Prof. Holland : Our position would be that the only potential benefit in the literature, although unproven, is as a smoking cessation device, which makes it a therapeutic good. We know what's in all our other therapeutic goods because the TGA regulates them and they require that, in therapeutic goods, all the ingredients are known and well tested and we understand their toxicology. At the moment, we do not have the information on what's in e-cigarettes.

Prof. Thompson : Made under GMP or the usual story.

CHAIR: Following up from Mr Wilson's point, why isn't this analogous to the debate that took place about the availability of methadone, which was a debate between abstinence and harm minimisation? There was a lot of concern about the introduction of methadone at the time. Methadone clinics were being established around Australia.

Prof. Holland : Methadone, to my understanding, has always been administered in a fairly regulated environment. There are methadone clinics and there are registered people who can supply methadone in very controlled circumstances. In that way, perhaps it is analogous. Perhaps we're saying that, if there is a harm reduction role, we could put this in a regulated environment where we understand that there may be potential harms, but in this particular situation they're outweighed by the potential good if we can achieve smoking cessation.

CHAIR: At the moment you can obviously access nicotine for an e-cigarette from overseas if you have a doctor's prescription. Do you believe that you should be able to access it in Australia if you have a doctor's prescription?

Prof. Holland : I think—and this is just my view—there is a potential role in smoking cessation that we do not have the evidence for yet. I think that it is possible that regulating it so that it could be administered to those people with a doctor's prescription might be useful for some of them. That is acknowledging that we have effective smoking cessation aids that some people use already.

CHAIR: So should I take that as a yes?

Prof. Holland : I think there is a potential role. There is a potential role with appropriate safeguards and regulation as a therapeutic good through the TGA.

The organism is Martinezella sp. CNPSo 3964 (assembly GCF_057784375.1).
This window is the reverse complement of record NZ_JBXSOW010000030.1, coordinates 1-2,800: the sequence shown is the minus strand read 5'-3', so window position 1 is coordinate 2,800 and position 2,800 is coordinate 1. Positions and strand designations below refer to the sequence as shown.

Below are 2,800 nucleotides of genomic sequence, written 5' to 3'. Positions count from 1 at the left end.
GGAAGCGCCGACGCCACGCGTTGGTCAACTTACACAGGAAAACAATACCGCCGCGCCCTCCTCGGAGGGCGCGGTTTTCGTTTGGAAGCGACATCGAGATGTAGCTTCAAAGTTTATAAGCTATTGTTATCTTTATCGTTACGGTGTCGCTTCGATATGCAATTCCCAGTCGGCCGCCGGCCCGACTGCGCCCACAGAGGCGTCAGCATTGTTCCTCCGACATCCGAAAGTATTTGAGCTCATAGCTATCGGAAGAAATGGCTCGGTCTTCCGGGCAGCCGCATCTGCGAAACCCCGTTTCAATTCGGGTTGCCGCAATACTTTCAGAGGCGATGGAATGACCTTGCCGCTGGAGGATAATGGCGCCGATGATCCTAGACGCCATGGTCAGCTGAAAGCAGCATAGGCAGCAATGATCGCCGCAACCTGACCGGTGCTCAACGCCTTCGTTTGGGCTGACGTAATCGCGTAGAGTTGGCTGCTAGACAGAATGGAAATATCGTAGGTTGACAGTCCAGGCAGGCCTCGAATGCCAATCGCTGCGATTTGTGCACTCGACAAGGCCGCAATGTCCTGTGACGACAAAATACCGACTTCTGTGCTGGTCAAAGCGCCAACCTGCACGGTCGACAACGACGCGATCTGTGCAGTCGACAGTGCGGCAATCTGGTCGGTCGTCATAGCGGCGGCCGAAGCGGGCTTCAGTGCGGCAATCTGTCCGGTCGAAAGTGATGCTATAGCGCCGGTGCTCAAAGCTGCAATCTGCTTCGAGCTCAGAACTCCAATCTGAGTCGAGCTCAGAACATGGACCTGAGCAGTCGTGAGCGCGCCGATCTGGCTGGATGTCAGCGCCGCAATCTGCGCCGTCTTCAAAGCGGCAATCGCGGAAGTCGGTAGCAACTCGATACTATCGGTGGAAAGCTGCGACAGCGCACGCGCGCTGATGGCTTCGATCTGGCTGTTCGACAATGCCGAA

CHAIR: One of the issues we are considering is that, when a product becomes so readily available effectively illegally and is therefore in a completely unregulated environment, at what point do you say that the law has failed to control the availability of this product and it is better to have it legally regulated so that you are at least controlling the marketing and the—

Prof. Thompson : Product tax.

CHAIR: Well, exactly! As we have seen prices increase, we are reaching a tipping point where suddenly the profitability of providing it illegally is going to start to become a real issue for policy makers. Isn't there a legitimate argument that this is so readily available in Australia today in an unregulated way that it is better for it to be legally available and regulated than the alternative? That is similar to the argument for decriminalising marijuana, in some respects, which presumably you would be opposed to.

Prof. Thompson : We've never tried.

Prof. Holland : We've never tried to regulate this product. At the moment we have the type of advertising for electronic cigarettes that we used to have 20 or 30 years ago for cigarettes. We are getting the equivalent advertising of the Marlborough man now, and we've made no attempt—

CHAIR: That goes to the strength of the argument, doesn't it?

Prof. Holland : We've made no attempts to regulate that at this point. I think what you are suggesting is that we give up before we even try. I don't think that is unacceptable argument.

Mr TIM WILSON: In defence of the chair, that wasn't the intention of his comment at all. In fact, it reinforces the argument, which is that, if we were to go down a pathway of legalisation of certain products—and there are different ways that we could do it—part of it could involve advertising restrictions consistent with tobacco. That would include health warning labels and all of those sorts of things. These are some of the options to be considered. In addition to that, having products on the market that are illegal but are basically freely accessible if you know how to get them can actually diminish respect for the law, which as a lawmaker I have bit of a problem with.